The Mahua (Madhuca longifolia), is truly a tree of life in tribal India! The Bhils use its bark for medicine; its fruit for food; and its flowers for wine. The Mahua tonic is a herbal remedy for cough, even bronchitis, and is documented in the Charaka Samhita on Ayurvedic medicine, as early as the second century BC. Festivals and rites of passage are also celebrated with indigenous Mahua wine. This aromatic wine is believed to have divine powers, as the Mahua flower can be revived with just a few drops of water in the driest of seasons.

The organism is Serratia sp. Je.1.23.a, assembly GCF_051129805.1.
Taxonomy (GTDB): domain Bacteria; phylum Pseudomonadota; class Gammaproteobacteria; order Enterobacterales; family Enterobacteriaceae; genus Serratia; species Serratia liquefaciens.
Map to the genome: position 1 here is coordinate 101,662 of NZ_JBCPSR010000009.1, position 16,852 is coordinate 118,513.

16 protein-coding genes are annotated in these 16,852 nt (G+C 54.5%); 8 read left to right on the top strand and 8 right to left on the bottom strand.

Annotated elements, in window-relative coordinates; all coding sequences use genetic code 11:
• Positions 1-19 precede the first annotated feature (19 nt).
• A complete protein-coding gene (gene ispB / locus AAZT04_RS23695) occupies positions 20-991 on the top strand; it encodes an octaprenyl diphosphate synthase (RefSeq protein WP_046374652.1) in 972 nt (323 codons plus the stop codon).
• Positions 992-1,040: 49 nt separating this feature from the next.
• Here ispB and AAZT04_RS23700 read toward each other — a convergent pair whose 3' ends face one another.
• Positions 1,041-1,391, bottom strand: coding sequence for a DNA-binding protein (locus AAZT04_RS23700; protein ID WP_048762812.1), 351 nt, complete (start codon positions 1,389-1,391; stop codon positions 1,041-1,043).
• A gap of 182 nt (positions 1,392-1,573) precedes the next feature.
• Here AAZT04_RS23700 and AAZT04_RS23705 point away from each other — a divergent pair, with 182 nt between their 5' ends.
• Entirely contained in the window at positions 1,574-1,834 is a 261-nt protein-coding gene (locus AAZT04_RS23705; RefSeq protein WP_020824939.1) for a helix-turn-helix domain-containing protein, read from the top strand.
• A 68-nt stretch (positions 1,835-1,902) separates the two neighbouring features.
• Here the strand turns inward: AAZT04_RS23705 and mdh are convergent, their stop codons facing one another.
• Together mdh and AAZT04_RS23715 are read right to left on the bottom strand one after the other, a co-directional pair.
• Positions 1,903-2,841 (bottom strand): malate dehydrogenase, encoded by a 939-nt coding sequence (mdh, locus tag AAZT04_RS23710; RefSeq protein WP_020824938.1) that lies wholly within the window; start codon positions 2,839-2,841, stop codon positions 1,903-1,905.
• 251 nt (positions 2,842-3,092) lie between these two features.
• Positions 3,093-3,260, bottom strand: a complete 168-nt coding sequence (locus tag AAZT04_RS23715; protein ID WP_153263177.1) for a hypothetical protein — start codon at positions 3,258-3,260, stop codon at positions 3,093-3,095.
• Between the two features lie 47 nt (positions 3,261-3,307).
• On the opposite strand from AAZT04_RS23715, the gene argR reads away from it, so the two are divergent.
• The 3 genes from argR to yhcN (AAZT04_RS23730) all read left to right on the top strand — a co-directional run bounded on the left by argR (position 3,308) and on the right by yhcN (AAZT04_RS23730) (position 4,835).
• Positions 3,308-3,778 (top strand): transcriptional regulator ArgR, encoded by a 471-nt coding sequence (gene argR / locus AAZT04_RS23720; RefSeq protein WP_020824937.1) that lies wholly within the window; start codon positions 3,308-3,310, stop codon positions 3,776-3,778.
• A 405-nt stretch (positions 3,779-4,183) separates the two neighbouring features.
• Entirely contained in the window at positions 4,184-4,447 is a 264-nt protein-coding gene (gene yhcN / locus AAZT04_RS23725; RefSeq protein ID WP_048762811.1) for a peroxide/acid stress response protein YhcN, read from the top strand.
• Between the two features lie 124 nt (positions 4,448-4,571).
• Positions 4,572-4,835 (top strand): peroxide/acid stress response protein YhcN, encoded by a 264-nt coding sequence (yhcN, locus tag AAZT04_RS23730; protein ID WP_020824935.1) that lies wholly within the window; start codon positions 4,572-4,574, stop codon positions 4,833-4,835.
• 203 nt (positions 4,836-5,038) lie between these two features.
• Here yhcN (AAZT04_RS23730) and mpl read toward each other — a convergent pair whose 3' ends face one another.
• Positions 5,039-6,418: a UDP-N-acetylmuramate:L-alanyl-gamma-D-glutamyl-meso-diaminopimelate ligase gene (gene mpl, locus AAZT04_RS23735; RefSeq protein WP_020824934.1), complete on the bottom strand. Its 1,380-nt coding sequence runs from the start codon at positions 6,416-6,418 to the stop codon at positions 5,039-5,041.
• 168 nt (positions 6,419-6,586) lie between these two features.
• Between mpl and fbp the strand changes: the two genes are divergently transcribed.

The Bhils are the second largest tribal community in western and central India. Closely connected to the land, their beliefs are manifest in ceremonies, songs, dances, folklore and painting.
Painting is a form of prayer and healing for the Bhils. Every year, they paint their walls with 'pithoras', as offerings to the goddess. Colourful illustrations from everyday life are painted with neem twig-brushes using natural pigments, on a fresh layer of clay and cow dung. They are filled with bright colours, and a characteristic overlay of uniformly dotted patterns. Of the many stories connected to the use of the dot, they believe that each dot in the painting is representative of an ancestor.